Is hybrid working a deal breaker?

Didn't find your answer?

I'm employed as a finance manager and have just had an instruction from my employer that all remote working is to be brought to an end, with all staff to be office based 100% of the time. I actually don't mind the office, but I do have a 30 mile commute (60 miles both ways), and have organised my life around having a couple of days a week working from home (the rest in the office). Along with being able to stagger my hours, it has given me the flexibility to manage the work/life balance well without getting run rugged - I've school-aged children with various extra-curricular interests, and I currently have no childcare arranged.

Does it sound like I'm overreacting if my first thought is to dust off the CV and look for something closer to home? The role pays well, and I get on with everyone, although I do get bored from time to time and wonder if this is the impetus I need to take the next step in my career. 

 Would be interested to hear if anyone else had such a scenario and what they decided...

Replies (20)

Please login or register to join the discussion.

avatar
By Justin Bryant
12th Jan 2023 13:39

My view is that this kind of thinking is more or less 100% connected to the current low unemployment rate (and the current general shortage of workers). If unemployment were say, 20%, far fewer people would be feeling underappreciated at work (for whatever reason - including limited hybrid work). It's that simple i.e. you (and pretty much everyone else) can currently be a chooser rather than a beggar.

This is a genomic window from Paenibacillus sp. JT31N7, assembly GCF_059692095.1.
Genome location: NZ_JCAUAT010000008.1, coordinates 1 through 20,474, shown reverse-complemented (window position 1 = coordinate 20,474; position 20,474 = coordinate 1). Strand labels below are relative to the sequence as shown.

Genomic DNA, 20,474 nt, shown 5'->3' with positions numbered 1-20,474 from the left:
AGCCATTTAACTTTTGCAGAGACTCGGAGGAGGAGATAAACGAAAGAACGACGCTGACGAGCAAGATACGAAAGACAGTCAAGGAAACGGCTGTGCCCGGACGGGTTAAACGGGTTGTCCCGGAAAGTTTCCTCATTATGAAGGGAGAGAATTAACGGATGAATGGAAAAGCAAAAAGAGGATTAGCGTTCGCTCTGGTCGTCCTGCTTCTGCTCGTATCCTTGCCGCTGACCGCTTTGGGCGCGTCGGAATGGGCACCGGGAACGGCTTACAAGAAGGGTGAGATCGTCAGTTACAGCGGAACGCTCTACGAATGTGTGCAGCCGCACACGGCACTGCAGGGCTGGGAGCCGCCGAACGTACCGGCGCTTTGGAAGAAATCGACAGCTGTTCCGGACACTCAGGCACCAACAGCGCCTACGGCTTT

Thanks (2)
Replying to Justin Bryant:
avatar
By Leywood
12th Jan 2023 15:10

Just had this conversation with a client this morning.

Thanks (0)
VAT
By Jason Croke
12th Jan 2023 13:45

Pandora's box was opened during lockdown and my view is that hybrid working is here to stay.

Appreciate some firms are trying to get people back into the office, but have they asked why? Is it because bosses don' trust their staff, are staff less efficient, have staff suddenly gone feral and lost all professionalism?

If a detailed and reasoned analysis has been done and can be justified, then the move back to the office would be understood and justified, but often it's just a knee-jerk reaction to get bums on seats where they can be seen.

I can see hybrid being a key deciding factor for the professional services industry, just like 15 years ago the idea of offering say private healthcare or having your birthday off or childcare vouchers were not considered relevant and only focus was on salary, times change, some people want hybrid.

At my firm, we contemplated going back to the office but when we asked ourselves why, we couldn't think of a reason, we were paperless before lockdown, we use cloud software, sure the office generates a nice buzz and maintains the culture/spirit of the teams but WFH doesn't remove the culture, we still have after work drinks for those who do come in, we have various staff events, people respect the flexibility.